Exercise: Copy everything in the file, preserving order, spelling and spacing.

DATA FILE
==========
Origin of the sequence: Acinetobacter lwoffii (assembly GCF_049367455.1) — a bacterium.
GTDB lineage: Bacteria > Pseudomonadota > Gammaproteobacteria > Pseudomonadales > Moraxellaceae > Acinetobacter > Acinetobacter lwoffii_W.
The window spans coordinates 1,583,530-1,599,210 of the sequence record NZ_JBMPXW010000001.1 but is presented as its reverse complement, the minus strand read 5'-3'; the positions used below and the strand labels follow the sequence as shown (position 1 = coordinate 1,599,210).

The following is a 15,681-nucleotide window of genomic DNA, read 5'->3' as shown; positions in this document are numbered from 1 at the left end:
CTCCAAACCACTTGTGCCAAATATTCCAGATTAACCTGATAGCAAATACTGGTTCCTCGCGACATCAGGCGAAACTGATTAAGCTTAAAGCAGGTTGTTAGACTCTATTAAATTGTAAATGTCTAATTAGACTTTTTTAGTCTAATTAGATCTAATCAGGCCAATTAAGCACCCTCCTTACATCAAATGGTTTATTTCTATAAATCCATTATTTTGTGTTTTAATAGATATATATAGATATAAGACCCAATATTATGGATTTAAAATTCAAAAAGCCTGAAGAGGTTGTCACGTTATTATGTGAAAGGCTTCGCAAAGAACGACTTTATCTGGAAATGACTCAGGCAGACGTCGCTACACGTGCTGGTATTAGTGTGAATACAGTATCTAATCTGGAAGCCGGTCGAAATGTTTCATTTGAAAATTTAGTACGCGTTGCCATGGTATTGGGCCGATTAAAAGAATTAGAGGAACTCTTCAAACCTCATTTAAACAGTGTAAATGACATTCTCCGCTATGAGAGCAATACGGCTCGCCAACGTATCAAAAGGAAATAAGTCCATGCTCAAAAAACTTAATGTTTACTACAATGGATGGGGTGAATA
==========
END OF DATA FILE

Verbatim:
Origin of the sequence: Acinetobacter lwoffii (assembly GCF_049367455.1) — a bacterium.
GTDB lineage: Bacteria > Pseudomonadota > Gammaproteobacteria > Pseudomonadales > Moraxellaceae > Acinetobacter > Acinetobacter lwoffii_W.
The window spans coordinates 1,583,530-1,599,210 of the sequence record NZ_JBMPXW010000001.1 but is presented as its reverse complement, the minus strand read 5'-3'; the positions used below and the strand labels follow the sequence as shown (position 1 = coordinate 1,599,210).

The following is a 15,681-nucleotide window of genomic DNA, read 5'->3' as shown; positions in this document are numbered from 1 at the left end:
CTCCAAACCACTTGTGCCAAATATTCCAGATTAACCTGATAGCAAATACTGGTTCCTCGCGACATCAGGCGAAACTGATTAAGCTTAAAGCAGGTTGTTAGACTCTATTAAATTGTAAATGTCTAATTAGACTTTTTTAGTCTAATTAGATCTAATCAGGCCAATTAAGCACCCTCCTTACATCAAATGGTTTATTTCTATAAATCCATTATTTTGTGTTTTAATAGATATATATAGATATAAGACCCAATATTATGGATTTAAAATTCAAAAAGCCTGAAGAGGTTGTCACGTTATTATGTGAAAGGCTTCGCAAAGAACGACTTTATCTGGAAATGACTCAGGCAGACGTCGCTACACGTGCTGGTATTAGTGTGAATACAGTATCTAATCTGGAAGCCGGTCGAAATGTTTCATTTGAAAATTTAGTACGCGTTGCCATGGTATTGGGCCGATTAAAAGAATTAGAGGAACTCTTCAAACCTCATTTAAACAGTGTAAATGACATTCTCCGCTATGAGAGCAATACGGCTCGCCAACGTATCAAAAGGAAATAAGTCCATGCTCAAAAAACTTAATGTTTACTACAATGGATGGGGTGAATA